Bolsonaro Insists on Fraud Claims as Voting Revamp Rejected
(Bloomberg) -- President Jair Bolsonaro insisted that the outcome of next year’s elections won’t be credible after lawmakers turned down his proposal to add paper ballots to Brazil’s electronic voting system, escalating political tensions 14 months ahead of the presidential vote.
A bill requiring a printout of each ballot electronically cast was shelved late on Tuesday after being backed by 229 of 513 lower house representatives, short of the 308 needed to amend the constitution.
“We’re signaling an election in which we won’t trust the vote counting,” the far-right president told supporters in front of the official residence on Wednesday. He added he was glad to see nearly half of lawmakers supported the proposed change. “I’m sure that we’ll increasingly have more people on our side.”
Undeterred, Bolsonaro’s allies are trying to convince senators to take up comparable legislation, but senate head Rodrigo Pacheco seems to have closed that door as well.
“The lower house’s decision settles this matter and the senate doesn’t have to vote on any bill on the same topic,” he said later on Wednesday.
Yet the discussion is unlikely to die any time soon, according to Creomar de Souza, chief executive officer at Dharma Political Risk, a Brasilia-based consultancy.
“The bill didn’t pass, but it wasn’t such a big defeat,” Souza said. “That gives the president and his allies the possibility to maintain their narrative.”
Alarm bells are ringing in Brasilia after the former army captain suggested that, without paper receipts that could be manually counted, he may not accept the outcome of the election or perhaps not even hold it next year, as mandated by the constitution. An unusual parade of military tanks rolling through the streets of the capital added to the sense of unease, with many politicians describing it as an attempt by the president to intimidate them.
The parade was organized by the navy to invite Bolsonaro and his defense minister to participate in a traditional military exercise that takes place next week. It was the first time, however, that the invitation was delivered with a display of military power in Brasilia. The navy said in a statement it had long planned the event and that it had no relation with votes being carried out in congress.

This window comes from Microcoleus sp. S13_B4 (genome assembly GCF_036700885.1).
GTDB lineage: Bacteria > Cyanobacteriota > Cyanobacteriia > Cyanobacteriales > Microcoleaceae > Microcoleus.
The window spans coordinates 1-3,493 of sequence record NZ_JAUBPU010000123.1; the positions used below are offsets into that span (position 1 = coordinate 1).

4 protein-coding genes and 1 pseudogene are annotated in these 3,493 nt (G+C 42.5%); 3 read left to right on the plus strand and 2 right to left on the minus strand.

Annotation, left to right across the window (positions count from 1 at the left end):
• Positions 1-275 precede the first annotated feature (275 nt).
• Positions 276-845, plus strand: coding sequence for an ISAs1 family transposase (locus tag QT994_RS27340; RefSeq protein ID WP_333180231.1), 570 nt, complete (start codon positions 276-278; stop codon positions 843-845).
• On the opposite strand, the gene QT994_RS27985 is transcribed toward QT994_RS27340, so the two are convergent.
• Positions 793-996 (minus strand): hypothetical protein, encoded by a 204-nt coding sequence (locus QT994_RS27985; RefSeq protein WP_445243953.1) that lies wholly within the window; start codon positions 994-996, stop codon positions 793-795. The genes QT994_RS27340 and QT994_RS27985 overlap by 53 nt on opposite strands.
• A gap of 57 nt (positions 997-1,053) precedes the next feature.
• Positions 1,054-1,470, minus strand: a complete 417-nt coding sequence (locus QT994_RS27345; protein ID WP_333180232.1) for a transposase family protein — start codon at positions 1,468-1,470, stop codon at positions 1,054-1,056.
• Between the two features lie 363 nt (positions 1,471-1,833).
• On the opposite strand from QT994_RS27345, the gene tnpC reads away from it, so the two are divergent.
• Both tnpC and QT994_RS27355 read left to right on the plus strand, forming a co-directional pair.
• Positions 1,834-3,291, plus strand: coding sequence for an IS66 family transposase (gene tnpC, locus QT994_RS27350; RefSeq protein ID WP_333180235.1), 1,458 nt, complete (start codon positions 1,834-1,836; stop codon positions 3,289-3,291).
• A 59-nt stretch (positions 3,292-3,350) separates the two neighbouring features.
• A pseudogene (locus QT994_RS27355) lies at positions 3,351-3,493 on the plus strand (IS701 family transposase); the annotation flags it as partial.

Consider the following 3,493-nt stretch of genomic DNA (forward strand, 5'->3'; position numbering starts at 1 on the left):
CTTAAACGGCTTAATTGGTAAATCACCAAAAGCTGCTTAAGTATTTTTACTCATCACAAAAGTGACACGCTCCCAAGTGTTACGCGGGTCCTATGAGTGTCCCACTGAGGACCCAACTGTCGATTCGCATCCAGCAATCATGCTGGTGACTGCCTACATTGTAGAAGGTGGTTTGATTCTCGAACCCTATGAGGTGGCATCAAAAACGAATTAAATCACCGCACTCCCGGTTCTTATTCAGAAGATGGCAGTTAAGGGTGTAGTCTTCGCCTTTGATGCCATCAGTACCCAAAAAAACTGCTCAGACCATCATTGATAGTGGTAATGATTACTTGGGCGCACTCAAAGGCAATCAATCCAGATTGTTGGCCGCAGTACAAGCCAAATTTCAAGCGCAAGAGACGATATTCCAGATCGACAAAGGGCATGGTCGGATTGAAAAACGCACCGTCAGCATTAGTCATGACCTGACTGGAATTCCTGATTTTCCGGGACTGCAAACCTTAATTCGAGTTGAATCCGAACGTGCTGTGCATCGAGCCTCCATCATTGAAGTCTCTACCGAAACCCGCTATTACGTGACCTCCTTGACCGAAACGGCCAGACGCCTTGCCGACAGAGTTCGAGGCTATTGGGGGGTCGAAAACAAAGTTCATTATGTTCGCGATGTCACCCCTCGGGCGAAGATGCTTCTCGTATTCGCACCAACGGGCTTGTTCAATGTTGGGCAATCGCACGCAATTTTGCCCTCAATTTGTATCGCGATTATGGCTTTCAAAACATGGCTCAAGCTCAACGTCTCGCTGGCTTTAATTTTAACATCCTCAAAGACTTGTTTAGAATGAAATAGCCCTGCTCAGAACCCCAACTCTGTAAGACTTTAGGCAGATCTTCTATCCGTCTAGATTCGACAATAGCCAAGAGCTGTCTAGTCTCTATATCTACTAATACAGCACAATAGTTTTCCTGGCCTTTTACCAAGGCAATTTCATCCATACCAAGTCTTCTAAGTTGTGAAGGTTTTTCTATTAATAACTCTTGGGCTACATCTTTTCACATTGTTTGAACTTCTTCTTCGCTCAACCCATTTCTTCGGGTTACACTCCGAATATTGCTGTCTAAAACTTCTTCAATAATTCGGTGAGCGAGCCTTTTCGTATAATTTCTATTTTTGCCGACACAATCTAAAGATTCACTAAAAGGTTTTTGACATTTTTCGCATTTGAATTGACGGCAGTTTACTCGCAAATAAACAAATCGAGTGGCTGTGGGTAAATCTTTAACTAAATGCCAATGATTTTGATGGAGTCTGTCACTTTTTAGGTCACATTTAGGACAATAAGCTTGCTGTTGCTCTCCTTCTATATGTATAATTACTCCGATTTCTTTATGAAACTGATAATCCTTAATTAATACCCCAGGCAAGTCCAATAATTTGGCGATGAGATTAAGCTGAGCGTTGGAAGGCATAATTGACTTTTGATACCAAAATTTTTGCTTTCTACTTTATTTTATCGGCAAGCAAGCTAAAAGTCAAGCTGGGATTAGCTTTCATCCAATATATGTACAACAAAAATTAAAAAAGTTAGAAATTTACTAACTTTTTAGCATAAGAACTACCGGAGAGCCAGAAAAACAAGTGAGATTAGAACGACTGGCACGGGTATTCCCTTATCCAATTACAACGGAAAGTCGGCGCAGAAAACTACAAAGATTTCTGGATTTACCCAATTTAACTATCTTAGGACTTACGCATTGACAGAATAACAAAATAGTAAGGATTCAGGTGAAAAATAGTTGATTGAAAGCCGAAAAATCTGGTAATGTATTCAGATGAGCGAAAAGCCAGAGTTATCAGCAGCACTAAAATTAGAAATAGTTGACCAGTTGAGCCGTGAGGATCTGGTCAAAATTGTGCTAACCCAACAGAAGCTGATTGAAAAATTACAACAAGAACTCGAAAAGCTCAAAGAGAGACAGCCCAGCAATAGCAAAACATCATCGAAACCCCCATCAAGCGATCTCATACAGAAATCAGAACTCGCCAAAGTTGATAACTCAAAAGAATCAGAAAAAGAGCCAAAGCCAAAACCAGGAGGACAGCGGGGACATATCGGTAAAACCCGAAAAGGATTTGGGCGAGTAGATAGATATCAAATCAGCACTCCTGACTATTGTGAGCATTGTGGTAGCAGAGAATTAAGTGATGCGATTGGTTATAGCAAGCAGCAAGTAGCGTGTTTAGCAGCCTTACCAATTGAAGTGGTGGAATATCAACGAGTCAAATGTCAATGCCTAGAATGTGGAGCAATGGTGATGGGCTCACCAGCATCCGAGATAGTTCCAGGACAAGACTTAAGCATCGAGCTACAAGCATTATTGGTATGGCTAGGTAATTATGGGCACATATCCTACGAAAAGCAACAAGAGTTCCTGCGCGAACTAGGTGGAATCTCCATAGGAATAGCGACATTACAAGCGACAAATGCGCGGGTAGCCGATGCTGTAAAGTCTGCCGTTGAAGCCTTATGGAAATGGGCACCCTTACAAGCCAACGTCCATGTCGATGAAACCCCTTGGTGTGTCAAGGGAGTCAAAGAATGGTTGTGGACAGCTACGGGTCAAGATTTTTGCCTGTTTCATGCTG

Yet the event angered lawmakers on both sides of the political spectrum. “It’s a pathetic scene, an attack on democracy,” said Senator Omar Aziz, who presides over the congressional committee investigating the government’s handling of the pandemic.
Even lower house Speaker Arthur Lira, a key ally of Bolsonaro, disapproved. In a polarized country such as Brazil, he said, the incident creates speculation that congress may be under some sort of pressure.
Brazil’s electronic ballots shifted into the spotlight in recent weeks as Bolsonaro, facing a sharp drop in popularity amid a vaccine-purchasing scandal, launched a relentless attack on their credibility. He has repeatedly claimed, without presenting proof, that the system that has been in use in the country for the past two decades -- and through which he was elected -- is vulnerable to cheating and hacking.
In a report released Tuesday, the Brazilian Audit Court said that there are already several safety mechanisms in the current system that allow the voting process and the tallying of the ballots to be audited.
Following in the footsteps of former U.S. President Donald Trump, Bolsonaro has been sowing doubt about the integrity of both the country’s voting system and the electoral authority. The strategy has stirred fears that he may be laying the groundwork to challenge the result of next year’s election, should he lose.
His rhetoric has pushed the country to the brink of an institutional crisis. Last week the Supreme Court’s chief justice canceled plans for a meeting with Bolsonaro and the heads of congress, saying the president seeks to “complicate, frustrate or impede the electoral process.”
Bolsonaro’s focus on the paper-vote issue has also deflected attention from his administration’s erratic handling of the pandemic. An ongoing senate inquiry is probing allegations of a kickback scheme in the government’s purchase of vaccines, which the president has denied having any knowledge of.
In a separate vote, the senate on Tuesday revoked a national security law created during the military dictatorship and that had been recently evoked to censor critics of government institutions, most of them against Bolsonaro.
“We must recognize the results when they are favorable and when they are contrary -- that’s from democracy,” Lira said after the bill was defeated in the lower house. “It would be best if President Bolsonaro looked at it that way.”
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